Results

      Patient characteristics are shown in Table 1. A total of 246 ACS-patients were included in the study (162 patients with ACS admitted in March 2019, and 84 patients with ACS admitted in March 2020). During the case period, a total of 84 hospital admissions for ACS were observed, accounting for an IR of 2.7 admissions per day vs an IR of 5.2 admissions per day observed in the control period (odds ratio [OR], 0.52; 95% confidence interval [CI], 0.39-0.67; P < 0.001). Of the 84 patients with ACS in 2020, 26 were positive for COVID-19; of these, 5 patients were already hospitalized for interstitial pneumonia, whereas—in the remaining 21 cases—the diagnosis of COVID-19 infection was an incidental finding from the routine COVID reverse transcription polymerase chain reaction (RT-PCR) assay of a nasal swab performed immediately at admission before cardiac catheterization.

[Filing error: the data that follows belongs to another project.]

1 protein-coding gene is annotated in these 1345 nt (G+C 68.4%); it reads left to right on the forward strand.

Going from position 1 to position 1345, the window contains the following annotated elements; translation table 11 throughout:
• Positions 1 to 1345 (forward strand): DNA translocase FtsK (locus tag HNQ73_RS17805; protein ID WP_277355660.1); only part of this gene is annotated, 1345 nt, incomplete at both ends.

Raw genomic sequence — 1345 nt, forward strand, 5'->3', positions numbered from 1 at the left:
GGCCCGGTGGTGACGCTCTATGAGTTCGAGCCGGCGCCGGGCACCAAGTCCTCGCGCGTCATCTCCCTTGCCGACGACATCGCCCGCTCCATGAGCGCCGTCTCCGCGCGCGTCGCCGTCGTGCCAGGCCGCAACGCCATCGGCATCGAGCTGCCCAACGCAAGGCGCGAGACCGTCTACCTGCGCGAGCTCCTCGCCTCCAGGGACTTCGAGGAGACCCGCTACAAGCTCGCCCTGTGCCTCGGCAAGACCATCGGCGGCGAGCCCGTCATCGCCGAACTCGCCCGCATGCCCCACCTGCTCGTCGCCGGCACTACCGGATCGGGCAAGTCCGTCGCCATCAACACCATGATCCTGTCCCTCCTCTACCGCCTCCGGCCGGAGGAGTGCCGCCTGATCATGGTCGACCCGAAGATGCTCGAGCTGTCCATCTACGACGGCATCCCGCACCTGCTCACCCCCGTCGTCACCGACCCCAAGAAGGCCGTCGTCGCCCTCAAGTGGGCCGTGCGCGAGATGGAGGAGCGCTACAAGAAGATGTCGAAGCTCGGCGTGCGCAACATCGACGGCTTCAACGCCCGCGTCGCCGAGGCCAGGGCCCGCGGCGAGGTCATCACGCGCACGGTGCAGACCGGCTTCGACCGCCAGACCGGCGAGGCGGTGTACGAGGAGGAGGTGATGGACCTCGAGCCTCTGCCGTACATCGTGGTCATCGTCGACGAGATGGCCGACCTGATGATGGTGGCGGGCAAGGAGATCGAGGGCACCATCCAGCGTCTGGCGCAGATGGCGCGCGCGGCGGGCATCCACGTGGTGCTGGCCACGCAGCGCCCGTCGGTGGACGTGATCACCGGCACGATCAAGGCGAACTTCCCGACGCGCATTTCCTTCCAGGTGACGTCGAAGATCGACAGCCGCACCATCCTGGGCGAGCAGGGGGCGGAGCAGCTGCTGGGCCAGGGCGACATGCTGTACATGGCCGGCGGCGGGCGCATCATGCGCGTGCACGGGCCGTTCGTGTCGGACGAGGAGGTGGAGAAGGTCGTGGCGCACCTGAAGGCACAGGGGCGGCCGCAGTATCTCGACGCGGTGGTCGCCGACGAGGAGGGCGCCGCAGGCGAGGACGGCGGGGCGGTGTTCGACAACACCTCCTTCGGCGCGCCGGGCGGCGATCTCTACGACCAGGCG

Table 1Patients clinical characteristics and acute clinical outcome
      Group 2019

      162 patients
      Group 2020

      84 patients
      P valueGroup I 2019

      162 patients
      Group II 2020

      84 patients
      P value
      AGE69.9 + 32.668.3 + 30.9nsSTEMI59 (36.4%)34 (40.5%)ns
      SEXM:113/F:49M:62/F:22nsSTEMI rr > 24 hours7 (4.3%)15 (17.8%)< 0.001
      COPD35 (21.6%)7 (8.3%)< 0.01NSTEMI93 (57.4%)33 (39.3%)< 0.01
      HYPERTENSION108 (66.7%)65 (77.4%)nsOthers ACS3 (1.9%)2 (2.4%)< 0.01
      DIABETES48 (29.6%)31 (36.9%)nsDoor to balloon (STEMI)40 + 12 (minutes)66 + 17 (minutes)< 0.001
      SMOKING85 (52.5%)34 (40.5%)nsSymptoms to PCI (STEMI)3.9 + 2.2 (hours)5.8 + 3.1 (hours)< 0.001